Phl ‘extremely dangerous’ for rights workers — report
MANILA — The working environment in the country has been especially challenging for defenders of land, indigenous peoples' and environmental rights, a report by Dublin-based human rights organization Front Line Defenders said.
At least 39 rights advocates were killed in the Philippines last year, Front Line Defenders, which focuses on human rights workers at risk, said in its Global Analysis 2018, which was released earlier this month.
“Although there were fewer HRDs killed in 2018 compared with the previous year in the Philippines, the country remains an extremely dangerous working environment for defenders of land, indigenous peoples and environmental rights,” the organization said.
At least 60 human rights advocates were killed in the Philippines in 2017, according to an earlier report of Front Line Defenders.
In December, responding to a call by a UN special rapporteur for the government to end attacks on rights defenders, presidential spokesman Salvador Panelo claimed that "organizations presenting themselves as so-called human rights defenders never had it so good under the Duterte administration."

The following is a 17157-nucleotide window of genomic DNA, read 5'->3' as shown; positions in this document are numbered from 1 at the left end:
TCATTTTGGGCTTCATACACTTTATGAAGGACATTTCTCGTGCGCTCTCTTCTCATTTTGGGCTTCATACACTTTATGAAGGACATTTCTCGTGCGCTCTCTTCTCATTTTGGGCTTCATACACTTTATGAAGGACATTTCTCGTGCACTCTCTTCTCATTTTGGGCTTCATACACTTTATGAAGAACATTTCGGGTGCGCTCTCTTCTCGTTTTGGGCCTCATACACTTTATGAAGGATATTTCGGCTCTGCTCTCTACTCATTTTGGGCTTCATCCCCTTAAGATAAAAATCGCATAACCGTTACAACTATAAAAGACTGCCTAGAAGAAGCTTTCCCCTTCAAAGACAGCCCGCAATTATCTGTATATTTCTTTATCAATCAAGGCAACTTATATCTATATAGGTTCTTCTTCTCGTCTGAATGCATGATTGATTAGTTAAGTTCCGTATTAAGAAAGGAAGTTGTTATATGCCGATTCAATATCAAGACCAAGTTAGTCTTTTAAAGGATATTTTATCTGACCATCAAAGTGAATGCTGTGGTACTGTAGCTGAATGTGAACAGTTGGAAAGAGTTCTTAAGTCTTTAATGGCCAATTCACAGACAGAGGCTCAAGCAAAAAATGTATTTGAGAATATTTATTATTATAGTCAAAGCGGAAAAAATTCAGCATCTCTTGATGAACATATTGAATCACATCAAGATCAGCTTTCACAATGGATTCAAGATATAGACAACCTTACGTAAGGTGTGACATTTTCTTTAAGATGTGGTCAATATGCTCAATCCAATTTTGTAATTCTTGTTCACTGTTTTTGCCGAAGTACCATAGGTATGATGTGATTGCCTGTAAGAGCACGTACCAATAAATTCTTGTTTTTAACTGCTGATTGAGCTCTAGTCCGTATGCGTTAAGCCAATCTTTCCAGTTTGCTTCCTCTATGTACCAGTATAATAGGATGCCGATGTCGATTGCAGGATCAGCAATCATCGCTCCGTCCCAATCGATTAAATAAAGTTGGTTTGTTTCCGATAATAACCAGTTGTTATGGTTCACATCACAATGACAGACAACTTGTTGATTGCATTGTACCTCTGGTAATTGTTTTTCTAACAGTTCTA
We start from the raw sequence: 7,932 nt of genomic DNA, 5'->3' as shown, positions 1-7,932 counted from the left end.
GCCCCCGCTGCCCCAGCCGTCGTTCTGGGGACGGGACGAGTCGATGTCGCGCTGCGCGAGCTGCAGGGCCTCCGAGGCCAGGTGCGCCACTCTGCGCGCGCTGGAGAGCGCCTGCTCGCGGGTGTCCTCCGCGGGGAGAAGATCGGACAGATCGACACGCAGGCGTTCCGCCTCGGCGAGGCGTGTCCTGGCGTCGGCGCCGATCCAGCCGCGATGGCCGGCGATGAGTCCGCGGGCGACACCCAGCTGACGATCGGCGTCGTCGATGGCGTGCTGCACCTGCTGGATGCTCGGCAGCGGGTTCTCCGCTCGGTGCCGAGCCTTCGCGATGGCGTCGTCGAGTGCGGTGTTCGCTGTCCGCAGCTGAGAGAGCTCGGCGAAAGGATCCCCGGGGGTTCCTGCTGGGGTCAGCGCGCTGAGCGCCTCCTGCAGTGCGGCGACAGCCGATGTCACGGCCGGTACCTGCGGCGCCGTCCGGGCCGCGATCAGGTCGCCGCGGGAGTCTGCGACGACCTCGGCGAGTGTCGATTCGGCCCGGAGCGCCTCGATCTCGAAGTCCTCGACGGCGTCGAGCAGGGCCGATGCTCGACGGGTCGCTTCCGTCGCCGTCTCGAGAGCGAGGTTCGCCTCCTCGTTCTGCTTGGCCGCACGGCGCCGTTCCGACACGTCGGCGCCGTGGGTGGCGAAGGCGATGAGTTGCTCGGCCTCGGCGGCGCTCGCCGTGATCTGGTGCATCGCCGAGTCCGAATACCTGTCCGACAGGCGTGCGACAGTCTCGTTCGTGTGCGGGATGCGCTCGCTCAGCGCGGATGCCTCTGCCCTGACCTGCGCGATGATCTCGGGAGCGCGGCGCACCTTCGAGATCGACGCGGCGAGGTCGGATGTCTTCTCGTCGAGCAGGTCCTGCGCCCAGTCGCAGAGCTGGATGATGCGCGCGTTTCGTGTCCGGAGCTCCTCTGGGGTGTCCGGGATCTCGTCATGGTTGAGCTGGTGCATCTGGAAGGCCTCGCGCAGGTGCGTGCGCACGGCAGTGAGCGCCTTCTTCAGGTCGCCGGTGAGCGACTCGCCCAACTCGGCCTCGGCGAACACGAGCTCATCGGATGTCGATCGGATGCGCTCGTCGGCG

It noted that most of the killings were linked to struggles against mining and other extractive industries.
“Defenders working on land and environmental issues across Asia continued to be one of the most atrisk groups of HRDs and targeted by multiple actors, including states, companies, local vested interest groups and paid thugs. HRDs have been killed, evicted, hit with trumped-up charges and intimidated and harassed in different ways,” Front Line Defenders said.
Front Line Defenders, moreover, stressed that branding of human rights defenders as terrorists was one of the tactics used to silence rights workers, citing the government petition to label more than 600 people accused as members of the Communist Party of the Philippines as terrorists under the Human Security Act of 2007
At least 80 recognized human rights defenders, indigenous peoples’ representatives and representatives of community-based organizations were on the list, UN said.
The Department of Justice has since, in an amended petition, drastically cut down the number of supposed communist terrorists on its list. It filed an amended petition after a Manila judge cleared four people of involvement in the communist movement.
“This type of labeling is especially dangerous in the Philippines where the killing of activists alleged to be involved with the New People’s Army has increased under President Duterte and is generally met with impunity,” the Dublinbased rights organization said. —
Members of human rights group Karapatan stage a protest to condemn the killing of human rights defender Mariam Uy Acob in September last year.